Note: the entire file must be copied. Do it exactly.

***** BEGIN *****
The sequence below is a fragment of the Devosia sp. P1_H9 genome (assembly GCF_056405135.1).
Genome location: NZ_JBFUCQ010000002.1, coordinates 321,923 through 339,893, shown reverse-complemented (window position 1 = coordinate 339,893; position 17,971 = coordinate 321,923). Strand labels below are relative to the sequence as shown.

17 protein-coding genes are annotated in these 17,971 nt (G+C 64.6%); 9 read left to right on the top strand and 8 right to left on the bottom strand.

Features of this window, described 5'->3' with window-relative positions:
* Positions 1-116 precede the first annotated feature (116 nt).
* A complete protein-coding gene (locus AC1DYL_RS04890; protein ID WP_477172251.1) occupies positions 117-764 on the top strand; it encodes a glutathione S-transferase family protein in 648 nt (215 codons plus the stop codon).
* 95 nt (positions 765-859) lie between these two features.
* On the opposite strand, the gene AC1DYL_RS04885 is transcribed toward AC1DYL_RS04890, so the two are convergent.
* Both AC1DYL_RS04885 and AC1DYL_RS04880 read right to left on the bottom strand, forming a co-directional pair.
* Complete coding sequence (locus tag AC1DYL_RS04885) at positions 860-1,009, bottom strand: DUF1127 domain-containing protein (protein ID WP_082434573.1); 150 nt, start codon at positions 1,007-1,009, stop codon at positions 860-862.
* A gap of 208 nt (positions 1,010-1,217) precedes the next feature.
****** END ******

The sequence below is a fragment of the Devosia sp. P1_H9 genome (assembly GCF_056405135.1).
Genome location: NZ_JBFUCQ010000002.1, coordinates 321,923 through 339,893, shown reverse-complemented (window position 1 = coordinate 339,893; position 17,971 = coordinate 321,923). Strand labels below are relative to the sequence as shown.

17 protein-coding genes are annotated in these 17,971 nt (G+C 64.6%); 9 read left to right on the top strand and 8 right to left on the bottom strand.

Features of this window, described 5'->3' with window-relative positions:
* Positions 1-116 precede the first annotated feature (116 nt).
* A complete protein-coding gene (locus AC1DYL_RS04890; protein ID WP_477172251.1) occupies positions 117-764 on the top strand; it encodes a glutathione S-transferase family protein in 648 nt (215 codons plus the stop codon).
* 95 nt (positions 765-859) lie between these two features.
* On the opposite strand, the gene AC1DYL_RS04885 is transcribed toward AC1DYL_RS04890, so the two are convergent.
* Both AC1DYL_RS04885 and AC1DYL_RS04880 read right to left on the bottom strand, forming a co-directional pair.
* Complete coding sequence (locus tag AC1DYL_RS04885) at positions 860-1,009, bottom strand: DUF1127 domain-containing protein (protein ID WP_082434573.1); 150 nt, start codon at positions 1,007-1,009, stop codon at positions 860-862.
* A gap of 208 nt (positions 1,010-1,217) precedes the next feature.